That I am going to see Disney's "Frozen" for the third time is a pretty huge deal, especially considering the fact that it has been about four years since I last paid (full-price) to see a newly released movie in the theater. Though I have taken advantage of discounts or promotions to see "Frozen," that I would venture to the theater, when I am living frugally, is a pretty huge deal.
"Frozen" is not just a movie for children. A message that can be better appreciated by persons more well-seasoned in life, wise beyond the years of small children, is presented in this movie. The heart of this movie goes beyond Prince Charming rescuing the poor damsel/princess in distress.
The Plot Thickens
Refreshingly, 'true love' is not what is characteristic of so many Disney movies; true love, in this movie, is not defined as the love between the alleged Prince Charming and a breath-taking, beautiful princess. Genuine love goes much deeper.
Characters that steal the show in a most charming way
- Elsa: the older of (two) sister princesses, who becomes queen when she comes of age. She was born with a freezing power that she could not figure out how to control for the longest time but also had a most tender heart for wanting to protect others and not harming them. She was so fearful of hurting others (with her powers), she spent most of the time alone, hidden, and an enigma.
- Anna: the younger of the princess sisters, who remembers being best buddies with her sister but then felt as if her sister abruptly stopped associating with her and without explanation. Yet, she stays loyal in her love to Elsa and continues reaching out to her sister.
- Olaf: the little creation that Elsa and Anna, as very young little children, would affectionately call the snowman they built together time and time again, is a charming, witty, hilarious character. He brings out the child-like giddiness and innocence in all of us.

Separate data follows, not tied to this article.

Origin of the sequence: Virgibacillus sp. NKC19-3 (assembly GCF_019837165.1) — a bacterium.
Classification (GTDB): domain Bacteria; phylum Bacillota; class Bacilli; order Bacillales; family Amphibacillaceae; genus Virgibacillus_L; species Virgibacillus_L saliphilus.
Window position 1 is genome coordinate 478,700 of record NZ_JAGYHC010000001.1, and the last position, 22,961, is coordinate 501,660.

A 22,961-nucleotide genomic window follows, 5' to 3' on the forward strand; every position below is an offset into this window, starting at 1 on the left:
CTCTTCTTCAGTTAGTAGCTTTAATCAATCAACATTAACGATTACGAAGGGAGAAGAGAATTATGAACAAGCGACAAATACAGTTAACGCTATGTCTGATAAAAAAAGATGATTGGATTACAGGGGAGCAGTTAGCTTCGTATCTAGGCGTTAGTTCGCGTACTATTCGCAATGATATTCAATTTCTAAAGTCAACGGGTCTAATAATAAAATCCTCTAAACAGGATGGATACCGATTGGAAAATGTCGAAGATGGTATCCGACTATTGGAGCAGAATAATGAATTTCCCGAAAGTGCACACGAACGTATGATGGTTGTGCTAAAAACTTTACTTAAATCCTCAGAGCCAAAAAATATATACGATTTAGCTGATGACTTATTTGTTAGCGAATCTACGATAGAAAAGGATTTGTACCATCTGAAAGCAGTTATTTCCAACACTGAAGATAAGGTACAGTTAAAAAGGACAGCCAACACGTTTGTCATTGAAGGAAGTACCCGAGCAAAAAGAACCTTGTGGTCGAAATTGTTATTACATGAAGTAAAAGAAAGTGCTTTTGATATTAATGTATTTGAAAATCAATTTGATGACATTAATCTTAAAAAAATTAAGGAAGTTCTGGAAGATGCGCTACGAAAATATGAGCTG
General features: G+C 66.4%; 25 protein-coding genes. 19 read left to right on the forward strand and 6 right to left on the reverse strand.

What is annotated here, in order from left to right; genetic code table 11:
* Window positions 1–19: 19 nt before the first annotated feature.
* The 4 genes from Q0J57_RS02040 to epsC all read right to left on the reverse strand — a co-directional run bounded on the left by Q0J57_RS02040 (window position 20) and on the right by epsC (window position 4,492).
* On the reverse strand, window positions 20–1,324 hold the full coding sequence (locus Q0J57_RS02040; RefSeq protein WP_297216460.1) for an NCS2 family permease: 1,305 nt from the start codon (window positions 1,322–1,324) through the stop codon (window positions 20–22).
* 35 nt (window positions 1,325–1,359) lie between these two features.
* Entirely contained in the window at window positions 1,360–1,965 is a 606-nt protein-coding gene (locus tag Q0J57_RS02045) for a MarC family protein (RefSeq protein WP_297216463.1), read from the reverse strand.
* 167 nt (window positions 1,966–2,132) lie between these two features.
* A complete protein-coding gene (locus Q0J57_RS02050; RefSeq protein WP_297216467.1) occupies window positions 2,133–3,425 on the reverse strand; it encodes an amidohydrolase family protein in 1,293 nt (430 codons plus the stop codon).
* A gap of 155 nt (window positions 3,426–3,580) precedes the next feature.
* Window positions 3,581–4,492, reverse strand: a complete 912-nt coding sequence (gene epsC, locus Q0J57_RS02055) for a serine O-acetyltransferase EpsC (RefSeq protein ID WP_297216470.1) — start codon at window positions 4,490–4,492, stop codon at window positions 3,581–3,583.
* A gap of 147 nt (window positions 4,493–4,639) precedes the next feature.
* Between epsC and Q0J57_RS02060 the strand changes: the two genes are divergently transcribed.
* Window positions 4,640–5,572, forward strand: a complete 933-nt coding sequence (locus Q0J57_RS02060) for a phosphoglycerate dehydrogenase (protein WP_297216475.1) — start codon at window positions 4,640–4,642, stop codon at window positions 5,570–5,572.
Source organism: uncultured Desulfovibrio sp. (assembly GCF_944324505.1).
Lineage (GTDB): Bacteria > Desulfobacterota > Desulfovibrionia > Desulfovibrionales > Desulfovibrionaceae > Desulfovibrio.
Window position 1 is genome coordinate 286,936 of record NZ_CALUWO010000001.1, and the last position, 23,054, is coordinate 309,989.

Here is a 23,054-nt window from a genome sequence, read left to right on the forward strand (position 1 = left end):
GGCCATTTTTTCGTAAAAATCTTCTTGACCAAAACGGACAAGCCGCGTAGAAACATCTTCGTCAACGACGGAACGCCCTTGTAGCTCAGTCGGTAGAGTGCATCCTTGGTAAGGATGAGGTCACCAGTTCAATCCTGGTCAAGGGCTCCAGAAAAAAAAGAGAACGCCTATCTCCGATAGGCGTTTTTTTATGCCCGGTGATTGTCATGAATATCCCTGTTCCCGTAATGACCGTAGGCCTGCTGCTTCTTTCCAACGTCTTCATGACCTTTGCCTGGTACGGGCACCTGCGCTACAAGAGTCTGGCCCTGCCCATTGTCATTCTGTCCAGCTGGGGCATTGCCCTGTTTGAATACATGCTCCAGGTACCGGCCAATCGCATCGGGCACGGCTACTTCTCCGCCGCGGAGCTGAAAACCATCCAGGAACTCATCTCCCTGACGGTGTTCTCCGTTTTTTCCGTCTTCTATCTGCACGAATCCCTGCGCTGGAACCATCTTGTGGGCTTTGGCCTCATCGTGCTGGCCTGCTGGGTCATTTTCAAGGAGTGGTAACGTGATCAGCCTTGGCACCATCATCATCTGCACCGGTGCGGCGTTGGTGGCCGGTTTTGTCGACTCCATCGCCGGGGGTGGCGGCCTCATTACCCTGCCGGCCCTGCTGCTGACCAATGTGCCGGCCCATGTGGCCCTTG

- Prince Hans: the alleged 'Prince Charming,' who enters in and presents himself as a handsome, dashing, humorous, loving prince. His desire goes way beyond capturing the heart of a princess; seizing a kingdom is more like it.
- Christof: the guy who sells ice for a living, whom Anna hires when she is searching for Elsa. There is nothing pretentious about Christof. He's real, he's down to earth, and well, he's charming, in an unconventional way.
The redeeming qualities of the princesses are refreshing.
Elsa and Anna are not merely beautiful damsels in distress:
Elsa - (the older sister)
- understands that tremendous power comes with huge responsibility and always is mindful about not hurting others with that power.
- wants to protect her sister, even when the sacrifice (of protecting her sister) comes at a huge price.
- does not stop wanting to find out answers.
- loves others tremendously.
- finds the strength to live well, even though she has to be isolated for quite some time.
- does not become cold and hard through her difficult life circumstances and challenges.
Anna - (the younger sister)
- loves her sister loyally, continuously, and deeply, despite not being aware and not being informed about the forced (albeit protective) distance between them.
- does not stop believing in her sister and having a sustaining faith (in her sister and family).
- has not given up on love, real love.
- has the strength, courage, resolve to venture and battle the dangerous and the unknown for her sister.
- loves so genuinely, so deeply, without reservation, that she is willing to sacrifice her life.
- emanates a sort of innocence and naivety, yet is strong, bold, and loving in her own right.
The spoiler -
WARNING: Stop reading here if you don't want me to give anything away regarding how the movie ends or how 'true love' is depicted in the movie.
I shall continue on, because I want to describe in a non-vague, tangible way why I love this movie so much.
Do you really want to know about the 'true love' that unfolds in this movie?!
Here we go. . .
It is the true love - unfailing love; love that is loyal, steady, consistent, persistent, deep - between the sisters, albeit love displayed in somewhat different manifestations, that saves each of the sisters' lives. True love not only weathers and survives the storms but also brings the two individuals (Anna and Elsa) into a deeper relationship with each other and becomes a solution. True love builds significant, lasting relationships; provides calm to the storm; and brings beauty, meaning, and fulfillment in life.
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